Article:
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The last song of the whales, Golden Bay


It was one of the biggest whale tragedies in the history of New Zealand. It happened in early February 2017 at Golden Bay in the North of the South Island. As a documentary photographer I was travelling around New Zealand. I was there by chance, just at the right moment. I drove up to Golden Bay and met the environmentalists of Project Jonah, a local NGO for the protection of the whales.

I was very touched by the great and unselfishly dedication of those people. Within hours they came from all parts of the country to help the stranded whales and support them with water from the ocean. Sadly about 300 grind whales were dying during the next hours and days. The environmentalists could save about 100 whales by pulling them back to the open water, 19 of it swam back to the beach and died too.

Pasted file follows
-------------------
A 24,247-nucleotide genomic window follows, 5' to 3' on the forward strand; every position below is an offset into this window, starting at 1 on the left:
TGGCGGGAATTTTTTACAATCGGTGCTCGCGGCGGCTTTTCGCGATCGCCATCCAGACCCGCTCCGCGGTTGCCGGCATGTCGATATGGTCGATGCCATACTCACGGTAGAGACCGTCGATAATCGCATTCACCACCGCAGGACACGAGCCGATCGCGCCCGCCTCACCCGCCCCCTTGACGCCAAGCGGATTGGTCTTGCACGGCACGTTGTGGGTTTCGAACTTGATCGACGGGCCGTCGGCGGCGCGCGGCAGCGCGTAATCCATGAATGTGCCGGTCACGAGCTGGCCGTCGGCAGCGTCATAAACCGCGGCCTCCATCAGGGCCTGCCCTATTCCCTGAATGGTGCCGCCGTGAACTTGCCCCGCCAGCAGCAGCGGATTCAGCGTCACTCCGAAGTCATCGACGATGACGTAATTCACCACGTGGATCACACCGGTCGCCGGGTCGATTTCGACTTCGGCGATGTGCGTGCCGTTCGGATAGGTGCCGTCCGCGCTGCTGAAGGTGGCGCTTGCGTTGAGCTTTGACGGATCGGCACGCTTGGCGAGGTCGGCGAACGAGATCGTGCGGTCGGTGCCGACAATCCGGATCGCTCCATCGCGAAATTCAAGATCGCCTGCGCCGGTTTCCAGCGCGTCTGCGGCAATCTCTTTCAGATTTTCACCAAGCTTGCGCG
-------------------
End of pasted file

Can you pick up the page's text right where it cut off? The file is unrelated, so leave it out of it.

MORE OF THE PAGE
I was lucky to meet Brent Hartshorne from the Department of Conservation (DOC), who drove me along the locked beach to the whales so I could take pictures and report about that tragedy. There is no explanation for the dying of the whales. “Maybe they lose orientation. Whales are very social animals. When the female matriarch is sick and swims to the beach the whole flock will follow her. Out of loyality”, explained Brent. “Normally one or two whales die here every year but not to such an extent.” The mystery of the whales will continue but the environmentalists of Project Jonah won’t give up. Not today and not tomorrow. They will be there again, trying to save and protect the marine mammals also in the future.


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